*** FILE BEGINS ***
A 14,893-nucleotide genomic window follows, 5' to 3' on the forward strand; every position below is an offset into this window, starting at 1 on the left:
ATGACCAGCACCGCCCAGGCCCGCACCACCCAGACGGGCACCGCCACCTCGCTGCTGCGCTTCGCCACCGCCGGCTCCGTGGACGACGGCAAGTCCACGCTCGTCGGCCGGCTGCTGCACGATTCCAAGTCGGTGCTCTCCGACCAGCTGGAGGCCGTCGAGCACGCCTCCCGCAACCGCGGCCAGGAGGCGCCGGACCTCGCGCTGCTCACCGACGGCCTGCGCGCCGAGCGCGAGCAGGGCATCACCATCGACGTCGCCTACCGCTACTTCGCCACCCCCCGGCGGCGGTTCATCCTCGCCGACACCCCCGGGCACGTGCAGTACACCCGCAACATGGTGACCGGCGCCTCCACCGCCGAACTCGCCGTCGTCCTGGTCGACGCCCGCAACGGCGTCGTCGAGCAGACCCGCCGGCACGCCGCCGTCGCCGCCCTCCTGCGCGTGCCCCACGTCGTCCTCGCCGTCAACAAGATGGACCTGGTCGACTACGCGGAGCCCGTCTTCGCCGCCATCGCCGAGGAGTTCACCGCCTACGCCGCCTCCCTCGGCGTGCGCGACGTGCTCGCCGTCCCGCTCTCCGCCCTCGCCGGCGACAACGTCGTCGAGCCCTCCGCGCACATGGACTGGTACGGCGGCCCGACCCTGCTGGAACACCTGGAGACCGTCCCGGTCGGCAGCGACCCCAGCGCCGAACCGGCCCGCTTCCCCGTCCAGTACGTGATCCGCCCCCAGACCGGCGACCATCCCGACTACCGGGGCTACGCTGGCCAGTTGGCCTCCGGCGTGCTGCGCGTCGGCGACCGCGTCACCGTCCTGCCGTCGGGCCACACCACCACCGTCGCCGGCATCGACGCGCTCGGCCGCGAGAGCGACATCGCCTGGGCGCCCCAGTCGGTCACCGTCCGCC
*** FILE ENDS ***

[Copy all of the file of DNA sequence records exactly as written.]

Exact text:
A 14,893-nucleotide genomic window follows, 5' to 3' on the forward strand; every position below is an offset into this window, starting at 1 on the left:
ATGACCAGCACCGCCCAGGCCCGCACCACCCAGACGGGCACCGCCACCTCGCTGCTGCGCTTCGCCACCGCCGGCTCCGTGGACGACGGCAAGTCCACGCTCGTCGGCCGGCTGCTGCACGATTCCAAGTCGGTGCTCTCCGACCAGCTGGAGGCCGTCGAGCACGCCTCCCGCAACCGCGGCCAGGAGGCGCCGGACCTCGCGCTGCTCACCGACGGCCTGCGCGCCGAGCGCGAGCAGGGCATCACCATCGACGTCGCCTACCGCTACTTCGCCACCCCCCGGCGGCGGTTCATCCTCGCCGACACCCCCGGGCACGTGCAGTACACCCGCAACATGGTGACCGGCGCCTCCACCGCCGAACTCGCCGTCGTCCTGGTCGACGCCCGCAACGGCGTCGTCGAGCAGACCCGCCGGCACGCCGCCGTCGCCGCCCTCCTGCGCGTGCCCCACGTCGTCCTCGCCGTCAACAAGATGGACCTGGTCGACTACGCGGAGCCCGTCTTCGCCGCCATCGCCGAGGAGTTCACCGCCTACGCCGCCTCCCTCGGCGTGCGCGACGTGCTCGCCGTCCCGCTCTCCGCCCTCGCCGGCGACAACGTCGTCGAGCCCTCCGCGCACATGGACTGGTACGGCGGCCCGACCCTGCTGGAACACCTGGAGACCGTCCCGGTCGGCAGCGACCCCAGCGCCGAACCGGCCCGCTTCCCCGTCCAGTACGTGATCCGCCCCCAGACCGGCGACCATCCCGACTACCGGGGCTACGCTGGCCAGTTGGCCTCCGGCGTGCTGCGCGTCGGCGACCGCGTCACCGTCCTGCCGTCGGGCCACACCACCACCGTCGCCGGCATCGACGCGCTCGGCCGCGAGAGCGACATCGCCTGGGCGCCCCAGTCGGTCACCGTCCGCC